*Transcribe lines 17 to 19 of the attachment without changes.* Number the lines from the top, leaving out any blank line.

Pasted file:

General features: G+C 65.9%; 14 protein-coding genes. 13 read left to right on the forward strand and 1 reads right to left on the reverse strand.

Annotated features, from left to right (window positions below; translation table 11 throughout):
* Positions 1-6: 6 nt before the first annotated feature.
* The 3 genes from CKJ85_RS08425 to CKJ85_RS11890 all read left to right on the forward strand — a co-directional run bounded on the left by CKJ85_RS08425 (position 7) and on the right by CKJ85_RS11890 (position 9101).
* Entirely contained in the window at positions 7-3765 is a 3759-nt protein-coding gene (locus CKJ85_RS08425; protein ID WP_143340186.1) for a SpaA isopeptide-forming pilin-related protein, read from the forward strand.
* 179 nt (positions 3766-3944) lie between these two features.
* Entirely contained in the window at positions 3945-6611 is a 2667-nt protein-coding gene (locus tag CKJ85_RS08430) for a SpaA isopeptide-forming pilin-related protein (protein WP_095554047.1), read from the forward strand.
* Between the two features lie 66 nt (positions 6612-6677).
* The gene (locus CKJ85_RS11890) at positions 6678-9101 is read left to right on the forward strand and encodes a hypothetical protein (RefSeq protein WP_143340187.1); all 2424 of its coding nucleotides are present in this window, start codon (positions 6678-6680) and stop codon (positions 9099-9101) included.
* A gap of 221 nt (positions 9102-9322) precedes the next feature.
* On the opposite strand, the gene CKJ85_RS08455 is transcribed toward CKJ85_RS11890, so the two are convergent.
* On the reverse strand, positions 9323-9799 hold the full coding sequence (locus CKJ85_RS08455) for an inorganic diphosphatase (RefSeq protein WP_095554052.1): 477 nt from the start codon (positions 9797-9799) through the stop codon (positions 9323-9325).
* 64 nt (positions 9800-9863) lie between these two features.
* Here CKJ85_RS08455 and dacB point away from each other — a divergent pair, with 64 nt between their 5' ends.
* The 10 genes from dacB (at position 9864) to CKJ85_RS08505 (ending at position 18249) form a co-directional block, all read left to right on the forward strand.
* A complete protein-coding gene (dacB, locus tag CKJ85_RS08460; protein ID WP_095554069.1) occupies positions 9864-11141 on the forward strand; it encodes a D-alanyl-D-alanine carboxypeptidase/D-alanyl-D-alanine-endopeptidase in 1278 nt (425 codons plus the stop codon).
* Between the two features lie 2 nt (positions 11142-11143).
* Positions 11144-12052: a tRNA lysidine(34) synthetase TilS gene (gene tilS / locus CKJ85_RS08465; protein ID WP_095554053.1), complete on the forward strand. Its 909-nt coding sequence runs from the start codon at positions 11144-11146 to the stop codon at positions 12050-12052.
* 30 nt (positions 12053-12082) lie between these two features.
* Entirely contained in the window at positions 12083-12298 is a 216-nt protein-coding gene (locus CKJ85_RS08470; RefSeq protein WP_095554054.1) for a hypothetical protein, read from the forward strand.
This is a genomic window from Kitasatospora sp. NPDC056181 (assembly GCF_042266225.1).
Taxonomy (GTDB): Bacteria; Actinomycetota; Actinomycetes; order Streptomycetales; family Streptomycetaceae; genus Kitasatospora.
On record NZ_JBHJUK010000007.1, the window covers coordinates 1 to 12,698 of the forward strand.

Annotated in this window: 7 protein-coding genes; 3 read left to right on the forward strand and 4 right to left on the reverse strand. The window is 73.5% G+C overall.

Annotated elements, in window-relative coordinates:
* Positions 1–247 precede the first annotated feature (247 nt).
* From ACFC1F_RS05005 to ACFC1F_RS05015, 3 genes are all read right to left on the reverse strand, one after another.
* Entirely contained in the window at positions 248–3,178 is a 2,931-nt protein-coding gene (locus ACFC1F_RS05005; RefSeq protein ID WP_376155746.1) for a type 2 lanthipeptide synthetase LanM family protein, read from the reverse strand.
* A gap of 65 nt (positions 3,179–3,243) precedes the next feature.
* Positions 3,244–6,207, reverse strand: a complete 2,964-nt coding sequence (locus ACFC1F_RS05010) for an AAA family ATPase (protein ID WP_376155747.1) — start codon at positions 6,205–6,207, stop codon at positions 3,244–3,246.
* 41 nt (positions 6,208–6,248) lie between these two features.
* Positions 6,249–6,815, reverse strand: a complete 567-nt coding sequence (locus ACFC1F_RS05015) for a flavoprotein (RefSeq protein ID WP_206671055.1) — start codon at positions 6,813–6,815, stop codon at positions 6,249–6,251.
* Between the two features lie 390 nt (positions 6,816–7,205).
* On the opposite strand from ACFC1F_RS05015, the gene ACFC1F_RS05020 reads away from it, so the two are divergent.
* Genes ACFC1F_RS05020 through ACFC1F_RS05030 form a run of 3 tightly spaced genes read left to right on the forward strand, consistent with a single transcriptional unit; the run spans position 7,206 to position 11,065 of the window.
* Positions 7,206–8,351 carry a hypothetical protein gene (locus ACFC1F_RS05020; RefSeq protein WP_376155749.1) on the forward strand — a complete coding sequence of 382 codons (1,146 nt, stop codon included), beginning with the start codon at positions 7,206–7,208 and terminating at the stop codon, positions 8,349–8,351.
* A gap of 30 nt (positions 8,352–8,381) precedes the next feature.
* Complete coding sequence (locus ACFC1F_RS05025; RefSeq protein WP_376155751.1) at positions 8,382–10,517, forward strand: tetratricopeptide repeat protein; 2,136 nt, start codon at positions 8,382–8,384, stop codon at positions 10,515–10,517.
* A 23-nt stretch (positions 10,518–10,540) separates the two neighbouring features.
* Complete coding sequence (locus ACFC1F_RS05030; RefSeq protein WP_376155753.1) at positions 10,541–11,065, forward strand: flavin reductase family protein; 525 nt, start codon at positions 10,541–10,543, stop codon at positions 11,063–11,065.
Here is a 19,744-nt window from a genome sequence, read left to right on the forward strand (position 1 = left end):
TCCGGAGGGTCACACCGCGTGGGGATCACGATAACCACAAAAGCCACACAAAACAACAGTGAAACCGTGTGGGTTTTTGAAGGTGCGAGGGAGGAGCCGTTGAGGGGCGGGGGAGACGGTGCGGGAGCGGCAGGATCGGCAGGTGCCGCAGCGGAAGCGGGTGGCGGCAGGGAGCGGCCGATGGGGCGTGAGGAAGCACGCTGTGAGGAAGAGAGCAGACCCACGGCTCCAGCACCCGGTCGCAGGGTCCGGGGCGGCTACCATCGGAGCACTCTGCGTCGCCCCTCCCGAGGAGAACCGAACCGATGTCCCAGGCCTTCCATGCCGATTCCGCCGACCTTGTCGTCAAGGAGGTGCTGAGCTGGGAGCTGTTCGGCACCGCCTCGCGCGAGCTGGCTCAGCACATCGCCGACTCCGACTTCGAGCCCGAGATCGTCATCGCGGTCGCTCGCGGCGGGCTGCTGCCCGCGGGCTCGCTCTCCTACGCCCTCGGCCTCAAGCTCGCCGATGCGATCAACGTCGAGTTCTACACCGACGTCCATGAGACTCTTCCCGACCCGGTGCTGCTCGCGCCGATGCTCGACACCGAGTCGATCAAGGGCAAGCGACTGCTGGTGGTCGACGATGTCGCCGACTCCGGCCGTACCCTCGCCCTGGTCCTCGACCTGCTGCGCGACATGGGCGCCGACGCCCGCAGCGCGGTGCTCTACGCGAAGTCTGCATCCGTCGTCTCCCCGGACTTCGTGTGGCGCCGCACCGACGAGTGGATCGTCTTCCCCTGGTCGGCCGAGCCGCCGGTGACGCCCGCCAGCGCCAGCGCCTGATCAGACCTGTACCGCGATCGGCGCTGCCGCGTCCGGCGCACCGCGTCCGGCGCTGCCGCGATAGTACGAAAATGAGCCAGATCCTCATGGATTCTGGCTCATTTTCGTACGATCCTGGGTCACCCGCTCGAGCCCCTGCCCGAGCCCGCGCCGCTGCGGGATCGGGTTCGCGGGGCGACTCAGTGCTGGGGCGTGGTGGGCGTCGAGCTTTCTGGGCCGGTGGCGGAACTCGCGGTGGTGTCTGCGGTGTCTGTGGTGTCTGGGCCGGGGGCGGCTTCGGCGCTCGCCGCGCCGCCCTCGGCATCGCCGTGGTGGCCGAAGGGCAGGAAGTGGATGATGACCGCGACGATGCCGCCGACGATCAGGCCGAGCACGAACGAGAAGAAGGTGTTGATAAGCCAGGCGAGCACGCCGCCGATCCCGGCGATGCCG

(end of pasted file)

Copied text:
* Between the two features lie 2 nt (positions 11142-11143).
* Positions 11144-12052: a tRNA lysidine(34) synthetase TilS gene (gene tilS / locus CKJ85_RS08465; protein ID WP_095554053.1), complete on the forward strand. Its 909-nt coding sequence runs from the start codon at positions 11144-11146 to the stop codon at positions 12050-12052.
* 30 nt (positions 12053-12082) lie between these two features.